Self flagellation and the barbarians are at the gate

time to read 3 min | 500 words

We got a report from a user about severe issues with RavenDB. It reports resource exhaustion with plenty of resources still available, and once that happens, it will refuse to even restart itself, forcing a process kill.

As you can imagine, that was a pretty big deal for us, so we set out to investigate. And we found some interesting results.

One of the things that we like to keep in mind with RavenDB is that it is a safe choice. Whenever we need to make a decision between various tradeoffs, we’ll always chose the safe choice. That means, among other things, that we are pretty careful about the way that we approach external input. And in this case, we are actively protecting ourselves from the outside world. One of the ways we do that is by limiting the number of requests that we will concurrently process.

The idea is that it is better to flat out reject requests than put such a load on the system that it will eventually crash. Indeed, that has been such a successful tactic that to this day, there has been exactly zero production issues with it. To my knowledge, it hasn’t ever been even noticed by any of our users.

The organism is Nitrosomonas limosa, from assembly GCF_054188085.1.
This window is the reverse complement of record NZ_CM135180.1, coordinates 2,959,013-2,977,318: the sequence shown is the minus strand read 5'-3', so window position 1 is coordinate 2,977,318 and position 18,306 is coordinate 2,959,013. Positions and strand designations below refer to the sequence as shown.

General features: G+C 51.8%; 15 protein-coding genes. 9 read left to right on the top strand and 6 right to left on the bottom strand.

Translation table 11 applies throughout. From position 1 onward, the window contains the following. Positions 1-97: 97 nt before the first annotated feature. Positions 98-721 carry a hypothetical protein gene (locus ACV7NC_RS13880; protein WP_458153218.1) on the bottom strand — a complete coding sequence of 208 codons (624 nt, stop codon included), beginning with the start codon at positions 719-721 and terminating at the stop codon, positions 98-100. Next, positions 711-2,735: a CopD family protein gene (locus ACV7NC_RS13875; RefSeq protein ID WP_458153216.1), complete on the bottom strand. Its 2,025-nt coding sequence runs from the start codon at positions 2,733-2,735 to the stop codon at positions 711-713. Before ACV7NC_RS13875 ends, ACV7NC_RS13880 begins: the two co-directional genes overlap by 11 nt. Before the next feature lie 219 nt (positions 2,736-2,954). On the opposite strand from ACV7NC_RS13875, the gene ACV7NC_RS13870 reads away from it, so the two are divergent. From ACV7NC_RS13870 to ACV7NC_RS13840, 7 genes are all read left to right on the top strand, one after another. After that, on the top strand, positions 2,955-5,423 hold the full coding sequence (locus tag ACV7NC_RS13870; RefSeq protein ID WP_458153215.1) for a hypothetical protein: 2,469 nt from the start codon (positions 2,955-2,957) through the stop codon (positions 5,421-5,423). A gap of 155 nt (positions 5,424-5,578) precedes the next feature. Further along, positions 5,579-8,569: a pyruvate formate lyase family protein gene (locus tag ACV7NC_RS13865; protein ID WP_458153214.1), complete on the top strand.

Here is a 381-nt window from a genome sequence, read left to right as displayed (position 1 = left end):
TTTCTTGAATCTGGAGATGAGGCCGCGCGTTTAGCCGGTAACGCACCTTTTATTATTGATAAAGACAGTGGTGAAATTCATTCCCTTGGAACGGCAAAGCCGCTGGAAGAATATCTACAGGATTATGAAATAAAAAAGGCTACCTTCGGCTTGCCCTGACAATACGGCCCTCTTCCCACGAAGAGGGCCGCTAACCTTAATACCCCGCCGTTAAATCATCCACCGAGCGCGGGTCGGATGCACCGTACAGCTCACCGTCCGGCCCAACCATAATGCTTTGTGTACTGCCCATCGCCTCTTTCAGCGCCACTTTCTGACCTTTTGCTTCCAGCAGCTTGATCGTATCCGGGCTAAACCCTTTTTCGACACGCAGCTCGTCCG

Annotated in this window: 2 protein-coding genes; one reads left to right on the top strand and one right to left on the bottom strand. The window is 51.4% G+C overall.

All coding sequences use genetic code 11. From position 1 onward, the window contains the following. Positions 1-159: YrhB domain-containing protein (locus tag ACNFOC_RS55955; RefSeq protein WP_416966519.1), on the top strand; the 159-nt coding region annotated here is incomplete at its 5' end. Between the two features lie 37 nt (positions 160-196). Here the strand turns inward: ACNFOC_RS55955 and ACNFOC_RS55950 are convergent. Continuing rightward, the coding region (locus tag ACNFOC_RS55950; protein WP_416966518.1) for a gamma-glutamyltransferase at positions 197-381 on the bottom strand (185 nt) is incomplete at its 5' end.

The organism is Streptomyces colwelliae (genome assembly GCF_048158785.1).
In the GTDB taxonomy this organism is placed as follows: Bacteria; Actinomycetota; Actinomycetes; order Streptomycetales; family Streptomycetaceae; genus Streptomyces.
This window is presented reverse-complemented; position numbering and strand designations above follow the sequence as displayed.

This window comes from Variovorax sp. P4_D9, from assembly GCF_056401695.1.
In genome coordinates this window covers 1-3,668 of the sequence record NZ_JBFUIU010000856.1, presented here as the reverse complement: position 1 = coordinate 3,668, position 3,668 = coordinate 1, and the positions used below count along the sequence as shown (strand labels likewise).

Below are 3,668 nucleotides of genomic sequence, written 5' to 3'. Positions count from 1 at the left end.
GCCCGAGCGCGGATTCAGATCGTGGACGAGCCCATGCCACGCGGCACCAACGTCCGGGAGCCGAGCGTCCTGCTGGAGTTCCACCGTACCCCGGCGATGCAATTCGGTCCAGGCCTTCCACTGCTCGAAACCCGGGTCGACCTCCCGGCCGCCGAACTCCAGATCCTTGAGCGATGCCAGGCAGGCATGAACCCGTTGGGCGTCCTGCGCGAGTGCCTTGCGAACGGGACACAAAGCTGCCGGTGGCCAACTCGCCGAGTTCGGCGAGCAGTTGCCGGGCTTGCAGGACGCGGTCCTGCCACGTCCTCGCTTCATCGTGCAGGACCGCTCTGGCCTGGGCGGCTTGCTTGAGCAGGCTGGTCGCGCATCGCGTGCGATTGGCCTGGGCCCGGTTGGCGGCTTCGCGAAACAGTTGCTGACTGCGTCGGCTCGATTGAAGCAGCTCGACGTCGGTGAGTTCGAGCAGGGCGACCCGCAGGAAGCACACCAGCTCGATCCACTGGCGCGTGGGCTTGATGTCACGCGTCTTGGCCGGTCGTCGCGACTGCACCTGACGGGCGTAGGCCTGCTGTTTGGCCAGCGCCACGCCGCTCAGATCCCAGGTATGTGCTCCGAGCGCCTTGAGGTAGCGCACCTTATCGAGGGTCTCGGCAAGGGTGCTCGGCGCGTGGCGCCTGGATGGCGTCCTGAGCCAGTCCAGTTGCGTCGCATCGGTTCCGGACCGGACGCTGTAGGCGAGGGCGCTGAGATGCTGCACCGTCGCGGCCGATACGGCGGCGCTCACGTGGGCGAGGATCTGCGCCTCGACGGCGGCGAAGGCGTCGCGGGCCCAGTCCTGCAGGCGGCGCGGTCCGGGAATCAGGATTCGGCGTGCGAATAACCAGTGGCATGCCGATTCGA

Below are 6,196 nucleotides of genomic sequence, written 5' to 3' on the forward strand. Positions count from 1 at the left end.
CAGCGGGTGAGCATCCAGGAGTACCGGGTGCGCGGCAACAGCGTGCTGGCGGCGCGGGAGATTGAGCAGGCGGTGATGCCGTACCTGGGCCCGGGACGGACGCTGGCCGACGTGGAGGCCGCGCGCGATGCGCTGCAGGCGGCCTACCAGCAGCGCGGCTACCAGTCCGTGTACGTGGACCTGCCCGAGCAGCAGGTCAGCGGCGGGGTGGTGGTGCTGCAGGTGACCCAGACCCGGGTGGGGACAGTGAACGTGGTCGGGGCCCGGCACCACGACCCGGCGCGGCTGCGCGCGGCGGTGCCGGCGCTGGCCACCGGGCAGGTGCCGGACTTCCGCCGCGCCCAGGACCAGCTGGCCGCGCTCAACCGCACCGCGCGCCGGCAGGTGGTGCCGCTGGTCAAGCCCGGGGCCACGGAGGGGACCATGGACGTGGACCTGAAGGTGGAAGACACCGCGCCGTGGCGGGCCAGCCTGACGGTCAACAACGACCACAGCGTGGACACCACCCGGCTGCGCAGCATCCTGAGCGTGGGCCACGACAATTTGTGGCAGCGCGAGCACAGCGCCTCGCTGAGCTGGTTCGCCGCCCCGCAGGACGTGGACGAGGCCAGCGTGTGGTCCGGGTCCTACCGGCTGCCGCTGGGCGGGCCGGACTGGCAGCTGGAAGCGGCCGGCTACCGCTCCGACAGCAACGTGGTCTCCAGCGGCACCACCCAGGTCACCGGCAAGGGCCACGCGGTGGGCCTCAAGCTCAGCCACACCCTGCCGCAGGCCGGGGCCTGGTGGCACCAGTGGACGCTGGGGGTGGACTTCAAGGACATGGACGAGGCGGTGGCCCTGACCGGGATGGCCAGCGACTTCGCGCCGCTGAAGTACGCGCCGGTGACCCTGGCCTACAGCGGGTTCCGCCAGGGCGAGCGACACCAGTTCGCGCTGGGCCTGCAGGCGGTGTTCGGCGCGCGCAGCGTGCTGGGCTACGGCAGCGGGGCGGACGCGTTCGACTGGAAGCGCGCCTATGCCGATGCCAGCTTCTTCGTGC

The actual issue is that we have an internal limit that is set by default to 256 concurrent transactions. And by default, we will accept up to 192 concurrent requests. Then I looked at the actual logs, and I found:


And that explains much, but not nearly all. We had this in our code base for roughly 8 months. There are still other things that protect us from those issues, not the least of which is that it is actually hard to generate that number of requests against us (you really have to try very hard, usually from multiple machines). But there was one scenario that we didn’t consider for the purpose of protecting ourselves from the barbarians at the gate. Multi Get requests.

Multi Get requests allows you to package multiple requests to RavenDB into a single physical request. Those requests are going to cost you a single round trip to the server, and you can run as many of those as you want. In the dump we received, we could see 17 pending Multi Get request, and about 400 queries being executed, each of them requiring their own session. No wonder we got out of session errors.

Final note: for what it is worth, I changed our limits to 1,024 concurrent sessions and 512 concurrent requests, which is more reasonable considering the kind of hardware we usually run on. Multi Get has another 192 sessions that it can utilize, and the rest are dedicated for background processes.